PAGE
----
According to Nissan women are unsatisfied with the auto industry
Nissan is saying that ladies tend to be generally dissatisfied with the overall state of the automotive industry, considering that their needs and wants are generally ignored.
Rachel Nguyen – senior manager of advanced planning and strategy at Nissan North America – said recently that women have been largely ignored by the auto industry and the company’s research shows they are generally dissatisfied.
Even Nissan’s cars are still nowhere up to the standards expected by female buyers, the company’s deputy division general manager, Francois Bancon, acknowledged as much.
He continued to say that their interiors are still very much driving machine-like. This means they’re complex, difficult to use, lots of controls, and most if not all women still don’t know what they do, so this is what women reject.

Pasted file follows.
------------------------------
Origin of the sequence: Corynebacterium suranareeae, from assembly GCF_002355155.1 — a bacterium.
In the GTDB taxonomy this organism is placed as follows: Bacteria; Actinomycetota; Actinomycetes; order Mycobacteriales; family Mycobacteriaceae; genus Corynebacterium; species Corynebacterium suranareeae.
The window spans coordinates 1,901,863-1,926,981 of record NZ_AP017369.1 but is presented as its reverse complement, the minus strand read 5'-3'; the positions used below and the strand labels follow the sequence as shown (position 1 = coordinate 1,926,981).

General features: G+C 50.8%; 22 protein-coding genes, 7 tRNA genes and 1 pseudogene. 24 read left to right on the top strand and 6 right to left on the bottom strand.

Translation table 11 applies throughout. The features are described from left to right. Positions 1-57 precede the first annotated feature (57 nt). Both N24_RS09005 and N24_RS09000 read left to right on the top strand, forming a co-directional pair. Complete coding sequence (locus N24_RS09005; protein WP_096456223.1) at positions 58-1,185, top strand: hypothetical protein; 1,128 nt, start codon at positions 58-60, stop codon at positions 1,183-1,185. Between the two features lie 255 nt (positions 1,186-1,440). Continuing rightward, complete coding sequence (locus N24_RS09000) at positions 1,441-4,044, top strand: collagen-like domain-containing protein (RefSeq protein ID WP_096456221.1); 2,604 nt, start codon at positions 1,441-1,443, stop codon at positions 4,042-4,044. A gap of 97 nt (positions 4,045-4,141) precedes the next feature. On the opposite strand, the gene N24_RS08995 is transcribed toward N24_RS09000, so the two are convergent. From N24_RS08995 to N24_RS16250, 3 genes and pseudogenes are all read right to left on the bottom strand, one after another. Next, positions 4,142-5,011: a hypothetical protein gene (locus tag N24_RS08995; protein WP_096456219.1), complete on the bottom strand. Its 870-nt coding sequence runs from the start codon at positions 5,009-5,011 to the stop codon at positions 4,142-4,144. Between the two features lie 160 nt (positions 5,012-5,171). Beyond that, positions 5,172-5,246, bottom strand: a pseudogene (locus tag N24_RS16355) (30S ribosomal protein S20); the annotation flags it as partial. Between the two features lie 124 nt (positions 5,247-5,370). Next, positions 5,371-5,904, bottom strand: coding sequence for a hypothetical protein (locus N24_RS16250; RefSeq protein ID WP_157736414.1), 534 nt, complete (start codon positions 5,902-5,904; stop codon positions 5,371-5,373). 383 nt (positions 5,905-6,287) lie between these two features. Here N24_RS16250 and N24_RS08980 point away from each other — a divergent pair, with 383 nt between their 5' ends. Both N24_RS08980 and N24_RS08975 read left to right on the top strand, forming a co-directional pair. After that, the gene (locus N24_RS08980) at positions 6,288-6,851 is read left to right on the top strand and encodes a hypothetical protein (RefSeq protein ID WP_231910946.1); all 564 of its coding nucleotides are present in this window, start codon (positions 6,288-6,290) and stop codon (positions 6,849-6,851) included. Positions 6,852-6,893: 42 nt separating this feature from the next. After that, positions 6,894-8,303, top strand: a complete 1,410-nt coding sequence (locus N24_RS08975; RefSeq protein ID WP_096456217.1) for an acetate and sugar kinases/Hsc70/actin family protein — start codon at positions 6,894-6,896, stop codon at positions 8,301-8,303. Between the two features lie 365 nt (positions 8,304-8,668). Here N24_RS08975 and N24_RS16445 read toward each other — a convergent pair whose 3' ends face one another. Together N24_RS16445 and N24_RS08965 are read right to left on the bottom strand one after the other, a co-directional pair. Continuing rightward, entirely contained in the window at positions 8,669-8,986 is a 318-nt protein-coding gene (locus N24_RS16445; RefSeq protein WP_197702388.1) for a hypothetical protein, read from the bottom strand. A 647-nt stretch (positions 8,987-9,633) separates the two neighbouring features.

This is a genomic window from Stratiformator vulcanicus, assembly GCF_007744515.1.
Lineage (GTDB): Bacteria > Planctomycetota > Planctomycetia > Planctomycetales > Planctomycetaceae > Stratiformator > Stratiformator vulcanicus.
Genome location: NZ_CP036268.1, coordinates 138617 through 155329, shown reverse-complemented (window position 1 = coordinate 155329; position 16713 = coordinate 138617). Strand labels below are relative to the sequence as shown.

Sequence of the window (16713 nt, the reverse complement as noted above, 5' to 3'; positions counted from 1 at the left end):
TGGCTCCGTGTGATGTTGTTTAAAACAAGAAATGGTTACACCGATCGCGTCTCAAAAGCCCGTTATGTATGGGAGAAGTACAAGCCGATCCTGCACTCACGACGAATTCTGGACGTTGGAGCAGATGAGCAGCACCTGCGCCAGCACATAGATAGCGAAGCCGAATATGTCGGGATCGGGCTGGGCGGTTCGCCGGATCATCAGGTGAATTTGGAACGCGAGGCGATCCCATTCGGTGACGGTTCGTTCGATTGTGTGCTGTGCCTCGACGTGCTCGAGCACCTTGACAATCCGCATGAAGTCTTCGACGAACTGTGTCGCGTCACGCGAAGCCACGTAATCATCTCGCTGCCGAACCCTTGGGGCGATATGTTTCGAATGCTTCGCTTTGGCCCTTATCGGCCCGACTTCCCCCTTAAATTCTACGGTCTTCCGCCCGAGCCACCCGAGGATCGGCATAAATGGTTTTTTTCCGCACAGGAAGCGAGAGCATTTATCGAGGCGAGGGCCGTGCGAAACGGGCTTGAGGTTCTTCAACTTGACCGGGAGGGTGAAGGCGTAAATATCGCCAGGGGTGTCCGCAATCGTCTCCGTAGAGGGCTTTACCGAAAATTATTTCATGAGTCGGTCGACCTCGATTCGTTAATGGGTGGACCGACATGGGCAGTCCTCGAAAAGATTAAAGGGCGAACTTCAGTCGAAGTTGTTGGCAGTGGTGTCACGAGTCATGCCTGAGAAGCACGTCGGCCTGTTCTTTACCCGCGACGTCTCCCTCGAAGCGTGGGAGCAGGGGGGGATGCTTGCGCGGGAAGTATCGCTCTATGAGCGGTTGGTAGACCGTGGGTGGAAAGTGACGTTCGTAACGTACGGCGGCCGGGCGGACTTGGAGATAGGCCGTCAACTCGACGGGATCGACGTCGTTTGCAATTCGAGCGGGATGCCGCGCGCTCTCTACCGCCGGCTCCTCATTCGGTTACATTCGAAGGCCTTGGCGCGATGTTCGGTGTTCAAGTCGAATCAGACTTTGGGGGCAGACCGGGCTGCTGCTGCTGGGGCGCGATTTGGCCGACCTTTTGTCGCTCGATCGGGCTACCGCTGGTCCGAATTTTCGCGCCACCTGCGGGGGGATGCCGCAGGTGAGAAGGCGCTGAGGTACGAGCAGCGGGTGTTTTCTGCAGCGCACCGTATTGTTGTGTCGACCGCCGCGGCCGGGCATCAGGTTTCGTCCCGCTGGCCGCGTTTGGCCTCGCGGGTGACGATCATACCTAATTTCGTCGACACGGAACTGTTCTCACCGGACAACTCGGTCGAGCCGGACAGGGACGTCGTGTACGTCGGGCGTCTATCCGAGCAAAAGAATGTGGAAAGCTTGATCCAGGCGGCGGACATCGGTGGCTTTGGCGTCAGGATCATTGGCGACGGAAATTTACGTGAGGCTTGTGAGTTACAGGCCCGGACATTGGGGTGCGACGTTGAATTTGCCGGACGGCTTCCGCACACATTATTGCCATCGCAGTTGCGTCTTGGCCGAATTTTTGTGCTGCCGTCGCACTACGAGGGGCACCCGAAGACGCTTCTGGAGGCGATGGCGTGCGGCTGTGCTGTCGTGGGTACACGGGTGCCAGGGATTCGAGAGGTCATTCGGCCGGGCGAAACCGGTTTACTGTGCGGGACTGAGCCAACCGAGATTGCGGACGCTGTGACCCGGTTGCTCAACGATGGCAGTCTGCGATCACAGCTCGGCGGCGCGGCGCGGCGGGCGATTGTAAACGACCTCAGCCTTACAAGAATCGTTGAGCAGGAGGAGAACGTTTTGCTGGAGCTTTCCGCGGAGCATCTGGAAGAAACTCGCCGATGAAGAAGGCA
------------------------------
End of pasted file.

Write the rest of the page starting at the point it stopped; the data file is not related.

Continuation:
The over-abundance of switches, knobs and buttons is one common gripe for female customers, most of them saying that they don’t really need to tune the suspension system or some other tiny detail somewhere in the car that they don’t really need.
With all of these being said, Nissan has plans to modify their car design philosophy in order to better accommodate the needs and desires of female buyers in their future models.
When studying the ideal vehicle partner qualities that women would want, Nguyen said, the main things are effective technologies, especially intuitive navigation systems.
Women customers are looking for interiors that are sensibly laid out and versatile. They’re looking for a type of space that they can live in, something of a holistic area that is welcoming and personal as opposed to cold and efficient. They’re looking for a place in which they can take care of guests and family and in which they can engage in a conversation and build a sense of togetherness.
Nissan is of the opinion that by adding higher levels of personalization options is one way of improving their vehicles’ appeal to women on a global scale.
Tags: advanced planning
, auto industry
, automotive industry
, car design
, design philosophy
, female customers
, global scale
, navigation systems
, nissan north america
, personalization options
, sense of togetherness
, suspension system